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Eight Shows a Week is No Mean Feat

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While a lot of people seemed shocked to hear the news last week that Chris Moyles was stepping down from his breakfast show on BBC Radio 1 to join the arena tour of Andrew Lloyd Webber's Jesus Christ Superstar, I had anticipated that this would be the case from the moment he was announced in the cast.

Performing in a show, especially a touring show, is no mean feat. It's a huge commitment - not only in time and energy once it's underway, but also the preparation. I know I'll be getting 'show fit' for my own arena tour in The War Of The Worlds: The New Generation by singing a little every day in the lead up to our November opening so that I am fully ready for the hectic schedule I'll be faced with.

Chris, as far as I am aware, hasn't done anything like this before, though he had mentioned that he was intrigued and fancied getting up on stage in this capacity at some point. I'm glad he is taking it seriously by stepping back from his other commitments and concentrating on it fully. Knowing from experience how much stamina you need for these things, it would have been incredibly tough for him to do the radio show in the morning and then get up on stage each evening.

When I'm doing a show, it takes over my life. From the minute I wake up I am preparing; making sure I don't do too much during the day so I don't wear myself out, and making sure I eat well and at the right time so I have enough energy but don't feel sluggish. A show like this is a lot to take on.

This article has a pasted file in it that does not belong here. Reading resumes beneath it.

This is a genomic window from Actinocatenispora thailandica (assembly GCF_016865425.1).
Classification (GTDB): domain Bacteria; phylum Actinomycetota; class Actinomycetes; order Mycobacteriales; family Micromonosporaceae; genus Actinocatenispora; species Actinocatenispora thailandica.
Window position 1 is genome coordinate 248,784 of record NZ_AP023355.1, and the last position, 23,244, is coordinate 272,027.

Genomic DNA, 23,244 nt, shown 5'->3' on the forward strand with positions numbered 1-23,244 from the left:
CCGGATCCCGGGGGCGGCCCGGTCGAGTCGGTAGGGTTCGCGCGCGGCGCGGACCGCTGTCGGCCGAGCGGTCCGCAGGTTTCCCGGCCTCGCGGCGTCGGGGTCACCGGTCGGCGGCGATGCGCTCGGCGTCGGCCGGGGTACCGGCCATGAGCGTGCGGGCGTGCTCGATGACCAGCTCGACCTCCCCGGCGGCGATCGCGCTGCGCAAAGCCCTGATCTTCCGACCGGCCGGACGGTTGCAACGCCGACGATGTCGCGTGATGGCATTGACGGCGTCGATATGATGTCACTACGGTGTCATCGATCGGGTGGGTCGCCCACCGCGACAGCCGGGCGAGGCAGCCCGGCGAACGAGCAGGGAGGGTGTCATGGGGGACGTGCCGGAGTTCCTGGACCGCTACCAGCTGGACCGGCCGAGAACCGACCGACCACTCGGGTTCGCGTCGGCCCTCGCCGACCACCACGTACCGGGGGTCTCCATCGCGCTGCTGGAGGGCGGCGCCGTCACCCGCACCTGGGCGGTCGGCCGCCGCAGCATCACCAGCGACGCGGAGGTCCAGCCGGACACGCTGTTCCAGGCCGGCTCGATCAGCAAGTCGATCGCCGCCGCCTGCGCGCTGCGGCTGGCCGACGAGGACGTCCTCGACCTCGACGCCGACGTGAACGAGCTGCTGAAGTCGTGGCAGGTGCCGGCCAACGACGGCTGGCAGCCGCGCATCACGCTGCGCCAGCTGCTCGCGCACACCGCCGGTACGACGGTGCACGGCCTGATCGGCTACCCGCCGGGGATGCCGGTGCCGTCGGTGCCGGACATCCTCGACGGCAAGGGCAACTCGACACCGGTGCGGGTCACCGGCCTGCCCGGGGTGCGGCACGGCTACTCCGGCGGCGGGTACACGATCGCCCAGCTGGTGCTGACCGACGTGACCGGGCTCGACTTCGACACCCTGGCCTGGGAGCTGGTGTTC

The reward however is unbelievable. The response you get from a happy audience is amazing. You are taking people on a journey and removing them from their day-to-day lives for a couple of hours. You see their faces light up, watching and listening to you as you tell them the story and it's truly the best thing ever.

I have been watching the hunt for Chris's fellow performer to play the role of Jesus on ITV's Superstar and the programme's nightly format is a great test of this necessary 'show stamina'. I've seen many familiar faces so far. We have to audition all the time in this industry however to do it live on TV is incredibly difficult - not only are you being judged by a panel but also by the nation, and the pressure is immense. It takes guts to put yourself in that position and I wish them all the best.

It's fantastic to see so many people excited about Jesus Christ Superstar coming back to the stage, however hearing that it's happening at a time when the much-loved Chicago is closing after almost 15 years in London brings about mixed emotions. Chicago is a true gem among musicals and it will be sorely missed. Sadly we cannot predict which shows people will go see and which they won't, however aside from all the frills, for me it boils down to a good story told well. The rest is icing on the cake.

I feel very blessed to be in theatre. Even though it has its challenges and you have a responsibility to give the audience a memorable experience, it's the best feeling ever when you get it right. And at the moment, the West End is in its element.

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